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The noble burden of police work

Sun Tzu said it is better to be a warrior in a garden than a gardener in a war.
Robert Peel, in his 7th of 9 Principles of Law Enforcement, wrote that "the police are the public and the public are the police".  Referring to that notion as having been a historic tradition of policing itself.
The knights of England, and many other countries, were trained in war and worked in other pursuits during peace time.
So what is, or what has become, modern day policing?
Is it viral videos of entire departments dancing or doing the newest online trend?  Is it that sneaky video a citizen took as an officer does some sort of mundane task for another like tying a tie or helping change a tire?  Is it officers running their department's twitter or social media feeds to inform the citizenry of traffic incidents, crime, or other things?  
Or is it more of what someone may deem as nefarious?
Is it that officer not properly using the authority given to them by the people they swore to serve?…

What is the "Thin Blue Line"?

There are American flags with a blue line down the middle.  Or the flags of other nations modified to show the blue line.City flags with blue lines down the middle. T-shirts espousing that the blue line will be defended.Spartan helmets and the infamous Punisher skull with a blue line on them.When a cop is killed profile pictures change and a blue line runs across the photo.So what is the "Thin Blue Line"?  Is it a symbol of white supremacy and an alt-right movement?  A symbol of a code of silence where a cop can get away with everything under the sun and never have anything happen to them because no other cop will say anything?Or something more poetic.  Perhaps a recognition that police are the ones that figuratively, and at times literally, separate normal citizenry from the evil that lurks within their fellow man?  As the idea that George Orwell so plainly put forth: people sleep peacefully in their beds at night because rough men and women stand ready to do violence on th…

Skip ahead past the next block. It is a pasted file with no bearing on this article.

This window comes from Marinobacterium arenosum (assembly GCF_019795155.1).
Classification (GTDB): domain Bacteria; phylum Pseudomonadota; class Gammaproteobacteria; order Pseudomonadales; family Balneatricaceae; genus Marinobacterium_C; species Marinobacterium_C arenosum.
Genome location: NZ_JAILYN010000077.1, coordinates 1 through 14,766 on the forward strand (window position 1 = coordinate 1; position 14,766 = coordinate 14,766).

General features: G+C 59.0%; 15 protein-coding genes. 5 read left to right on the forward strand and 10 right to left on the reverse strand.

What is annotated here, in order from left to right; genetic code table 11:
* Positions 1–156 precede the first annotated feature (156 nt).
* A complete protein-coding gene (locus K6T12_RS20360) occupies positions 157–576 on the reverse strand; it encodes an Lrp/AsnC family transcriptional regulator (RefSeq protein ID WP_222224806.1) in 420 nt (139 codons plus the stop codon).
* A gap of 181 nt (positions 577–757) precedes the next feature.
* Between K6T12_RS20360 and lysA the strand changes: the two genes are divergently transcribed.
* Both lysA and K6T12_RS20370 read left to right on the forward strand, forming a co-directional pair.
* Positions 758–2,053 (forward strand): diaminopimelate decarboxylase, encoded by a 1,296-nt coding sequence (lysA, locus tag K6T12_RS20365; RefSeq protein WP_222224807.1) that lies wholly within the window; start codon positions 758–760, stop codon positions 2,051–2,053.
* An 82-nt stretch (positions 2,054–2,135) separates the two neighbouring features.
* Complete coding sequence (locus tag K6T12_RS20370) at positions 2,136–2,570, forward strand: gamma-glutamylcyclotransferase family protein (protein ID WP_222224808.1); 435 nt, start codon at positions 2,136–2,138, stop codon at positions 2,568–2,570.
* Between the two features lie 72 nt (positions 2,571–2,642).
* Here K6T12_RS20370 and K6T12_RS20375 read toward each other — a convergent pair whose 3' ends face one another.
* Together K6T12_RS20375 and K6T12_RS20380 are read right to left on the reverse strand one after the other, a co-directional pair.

Why police use of force never looks pretty

So there you are, minding your own business when you see a squad car pull over a car.  It looks random but innocuous. Suddenly the police are jumping out, guns pointed and another squad pulls up.  They all fan out around the car, one shouts about crossfire while 3 others go directly to a passenger door and immediately the occupant is pulled out.  You hear the occupant start screaming they didn't do anything and see them try to pull away.  There are 3 officers all struggling to keep his hands on the roof of the car and him from running.Suddenly an officer yells something, and the 3 officers move in closer.  They tell him to relax, stop resisting, stop moving.  Suddenly the crowd starts shouting to leave him alone, that this is harassment and illegal.  But then one of the officers turns around holding a gun they just pulled from the occupants waistband and then other 2 put him in cuffs.  You realize the occupant was armed.  You originally saw 3 officers pinning a person against the …

Why the question "How ya feeling?" Is a bad question to ask a cop

Like most cops I'm pretty guarded.  I was like that before getting on the job and it isn't about to change now, and if anything I'm even more so.  Working as a cop we see a bit more of the sadness, despair, and destruction that people cause to each other.  Our fellow first responders on the fire and EMS side also do and can relate.So why is it a bad idea to ask a cop "How ya feeling?" or even "How ya doing?"?It's a pretty normal thing to ask someone right?  I mean we all ask each at the station when processing an arrest or during the few minute lull before the bosses walk in at roll call.  But why is it a bad question?Because every cop has an answer."Fine."Now, outside of law enforcement it's a standard, and probably correct, answer.  But to a cop it can carry a different meaning.  A "fine" can mean "eh, I'm tired but it's my Friday" or "my wife and kids are pissing me off" or "I just handled …